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Titleδ98MO as a potential tracer to evaluate sources and processes controlling Mo concentrations in natural and process affected water in the Athabasca oil sands region
Publication TypeConference Proceedings
Year of Publication2013
AuthorsMoncur, M., Birks J. S., Tennant A., Wiser M. E., & Gibson J. J.
Date Published10/2013
PublisherThe Geological Society of America
Place PublishedDenver Colorado.
Publication Languageeng
KeywordsAlberta Innovates, analytical methodology, AOSTRA, ARC, Athabasca River, Athabasca tributaries, metals, tailings water, U of C

There is concern that the extraction and processing of bitumen from the Athabasca Oil Sands Region (AOSR) may result in increases in metal loading to aquatic ecosystems through atmospheric deposition, leaking tailings ponds, or mining activities. Tracers capable of identifying sources and or processes controlling the fate and transport of metals are of particular interest. Previous preliminary studies have identified molybdenum concentrations and isotopic ratios as potential tracers of anthropogenic sources of atmospheric sources of Mo. To further investigate the potential use of Mo concentrations and isotopic compositions to identify various sources of Mo in the AOSR we analyzed oil sands tailings process affected waters (OSPW) (e.g. tailings ponds and coarse tailings), Athabasca River water and Quaternary, Cretaceous and Devonian waters in the region for δ98Mo values to identify the range of isotopic labelling present in natural and anthropogenic waters in the area. Mo concentrations are higher in OSPW than in any of the other waters sampled. Differences between the Mo concentration and isotopic labelling in coarse tailings and tailings pond waters suggest that biogeochemical processes (e.g. adsorption, co-precipitation, microbial utilization) are occurring. The δ98Mo values for the three tailings pond waters analyzed were very similar and were 1.5 ‰ lower than the coarse tailings samples, consistent with removal of Mo during formation of iron or manganese oxides or biological processes that favour assimilation of the lighter isotopes of Mo. The Mo concentrations in the Athabasca River at Fort McMurray are lower than those measured downstream of mining operations.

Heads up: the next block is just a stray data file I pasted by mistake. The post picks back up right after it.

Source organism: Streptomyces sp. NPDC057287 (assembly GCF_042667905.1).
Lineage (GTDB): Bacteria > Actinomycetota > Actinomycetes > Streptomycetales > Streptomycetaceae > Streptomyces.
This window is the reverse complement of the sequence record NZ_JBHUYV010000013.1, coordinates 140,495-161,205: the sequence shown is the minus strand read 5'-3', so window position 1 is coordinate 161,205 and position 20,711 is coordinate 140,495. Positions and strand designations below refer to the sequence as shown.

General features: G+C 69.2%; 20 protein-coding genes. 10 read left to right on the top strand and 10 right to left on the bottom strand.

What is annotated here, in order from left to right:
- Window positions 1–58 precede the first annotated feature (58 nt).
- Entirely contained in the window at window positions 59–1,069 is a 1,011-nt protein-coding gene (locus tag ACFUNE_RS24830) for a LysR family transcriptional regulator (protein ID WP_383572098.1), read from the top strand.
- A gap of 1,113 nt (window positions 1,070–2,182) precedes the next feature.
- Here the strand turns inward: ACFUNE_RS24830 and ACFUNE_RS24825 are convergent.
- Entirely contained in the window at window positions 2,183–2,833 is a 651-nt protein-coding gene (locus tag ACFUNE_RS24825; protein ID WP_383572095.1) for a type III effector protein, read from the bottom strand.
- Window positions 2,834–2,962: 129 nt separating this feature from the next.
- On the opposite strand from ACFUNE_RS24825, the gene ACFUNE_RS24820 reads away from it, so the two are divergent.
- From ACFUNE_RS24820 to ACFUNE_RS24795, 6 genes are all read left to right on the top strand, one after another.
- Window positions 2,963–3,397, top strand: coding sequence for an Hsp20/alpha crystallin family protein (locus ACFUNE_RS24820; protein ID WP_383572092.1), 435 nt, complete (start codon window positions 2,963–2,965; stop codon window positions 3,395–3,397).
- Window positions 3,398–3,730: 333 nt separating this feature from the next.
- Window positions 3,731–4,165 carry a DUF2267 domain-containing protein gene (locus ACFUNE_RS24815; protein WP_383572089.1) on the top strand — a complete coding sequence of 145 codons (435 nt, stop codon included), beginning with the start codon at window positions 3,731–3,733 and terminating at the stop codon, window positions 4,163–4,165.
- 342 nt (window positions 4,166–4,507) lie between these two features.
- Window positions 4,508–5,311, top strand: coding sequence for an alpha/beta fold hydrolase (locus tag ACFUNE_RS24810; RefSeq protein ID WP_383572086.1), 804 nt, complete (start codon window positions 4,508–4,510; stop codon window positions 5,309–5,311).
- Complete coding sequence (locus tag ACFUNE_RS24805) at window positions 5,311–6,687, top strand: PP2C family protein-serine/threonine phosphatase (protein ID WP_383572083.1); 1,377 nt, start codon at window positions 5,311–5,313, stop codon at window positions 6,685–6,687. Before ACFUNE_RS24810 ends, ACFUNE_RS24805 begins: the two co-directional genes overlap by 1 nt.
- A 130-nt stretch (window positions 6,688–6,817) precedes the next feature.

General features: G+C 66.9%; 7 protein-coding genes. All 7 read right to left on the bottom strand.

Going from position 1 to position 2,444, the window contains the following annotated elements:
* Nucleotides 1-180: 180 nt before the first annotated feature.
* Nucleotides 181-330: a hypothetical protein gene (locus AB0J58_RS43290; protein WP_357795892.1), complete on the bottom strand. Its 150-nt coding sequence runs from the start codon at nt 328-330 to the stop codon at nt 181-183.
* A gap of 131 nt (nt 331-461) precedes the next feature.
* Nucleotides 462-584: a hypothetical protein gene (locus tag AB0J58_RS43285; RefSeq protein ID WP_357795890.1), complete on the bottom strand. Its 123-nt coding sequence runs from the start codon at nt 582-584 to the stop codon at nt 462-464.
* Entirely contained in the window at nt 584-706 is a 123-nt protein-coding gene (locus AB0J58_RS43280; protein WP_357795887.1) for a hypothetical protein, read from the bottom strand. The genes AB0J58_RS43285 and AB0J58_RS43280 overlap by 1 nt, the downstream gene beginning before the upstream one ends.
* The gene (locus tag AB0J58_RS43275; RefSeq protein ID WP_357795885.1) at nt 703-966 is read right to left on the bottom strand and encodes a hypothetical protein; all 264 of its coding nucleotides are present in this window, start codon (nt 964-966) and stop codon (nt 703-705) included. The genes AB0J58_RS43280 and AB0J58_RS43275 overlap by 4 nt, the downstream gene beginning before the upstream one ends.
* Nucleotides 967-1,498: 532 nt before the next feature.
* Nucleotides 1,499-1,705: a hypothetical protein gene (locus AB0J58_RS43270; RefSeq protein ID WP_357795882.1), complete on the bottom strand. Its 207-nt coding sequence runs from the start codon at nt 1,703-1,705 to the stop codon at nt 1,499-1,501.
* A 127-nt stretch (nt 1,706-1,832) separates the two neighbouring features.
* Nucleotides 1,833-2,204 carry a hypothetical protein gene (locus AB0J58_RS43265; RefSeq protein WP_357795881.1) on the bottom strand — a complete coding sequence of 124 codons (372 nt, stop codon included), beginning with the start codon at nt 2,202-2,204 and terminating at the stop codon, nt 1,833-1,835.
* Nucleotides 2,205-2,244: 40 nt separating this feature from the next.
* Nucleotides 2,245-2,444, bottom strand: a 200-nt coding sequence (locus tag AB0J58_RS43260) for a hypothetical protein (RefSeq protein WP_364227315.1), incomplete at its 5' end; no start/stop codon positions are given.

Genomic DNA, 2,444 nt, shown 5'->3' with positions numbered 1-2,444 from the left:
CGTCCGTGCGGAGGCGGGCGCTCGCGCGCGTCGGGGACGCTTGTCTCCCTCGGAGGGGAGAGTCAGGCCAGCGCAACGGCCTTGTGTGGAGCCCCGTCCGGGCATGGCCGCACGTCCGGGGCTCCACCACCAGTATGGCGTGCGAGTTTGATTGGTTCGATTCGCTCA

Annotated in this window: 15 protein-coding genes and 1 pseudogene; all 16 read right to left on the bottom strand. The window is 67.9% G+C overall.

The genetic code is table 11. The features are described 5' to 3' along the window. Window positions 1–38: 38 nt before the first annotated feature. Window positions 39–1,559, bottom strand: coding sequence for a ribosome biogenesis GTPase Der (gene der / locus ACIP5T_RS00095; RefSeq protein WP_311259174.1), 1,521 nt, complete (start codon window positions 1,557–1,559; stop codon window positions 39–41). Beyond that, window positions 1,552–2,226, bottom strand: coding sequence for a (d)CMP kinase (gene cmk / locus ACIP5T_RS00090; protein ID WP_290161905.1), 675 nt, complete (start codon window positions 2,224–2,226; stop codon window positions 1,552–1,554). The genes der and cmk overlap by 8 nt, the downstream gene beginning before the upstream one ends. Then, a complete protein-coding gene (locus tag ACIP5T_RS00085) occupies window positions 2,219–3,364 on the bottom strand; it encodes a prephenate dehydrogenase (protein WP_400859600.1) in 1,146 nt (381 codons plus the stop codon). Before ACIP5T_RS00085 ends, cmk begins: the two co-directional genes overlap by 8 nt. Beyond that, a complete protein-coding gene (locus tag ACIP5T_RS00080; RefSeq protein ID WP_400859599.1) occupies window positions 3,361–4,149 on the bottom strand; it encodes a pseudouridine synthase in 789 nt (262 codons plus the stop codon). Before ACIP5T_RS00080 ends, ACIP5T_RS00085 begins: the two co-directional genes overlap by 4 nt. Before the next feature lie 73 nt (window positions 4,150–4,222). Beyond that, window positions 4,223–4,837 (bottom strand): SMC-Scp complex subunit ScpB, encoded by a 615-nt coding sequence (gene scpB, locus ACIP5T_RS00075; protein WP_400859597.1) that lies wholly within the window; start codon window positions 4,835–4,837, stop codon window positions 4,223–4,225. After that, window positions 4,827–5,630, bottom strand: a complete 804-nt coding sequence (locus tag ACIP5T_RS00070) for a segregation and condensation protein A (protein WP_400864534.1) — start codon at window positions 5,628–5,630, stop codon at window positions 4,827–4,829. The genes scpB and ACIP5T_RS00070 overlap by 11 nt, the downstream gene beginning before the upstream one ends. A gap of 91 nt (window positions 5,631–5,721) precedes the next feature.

Locational Keywords

Athabasca Oil Sands Region (AOSR), Athabasca River



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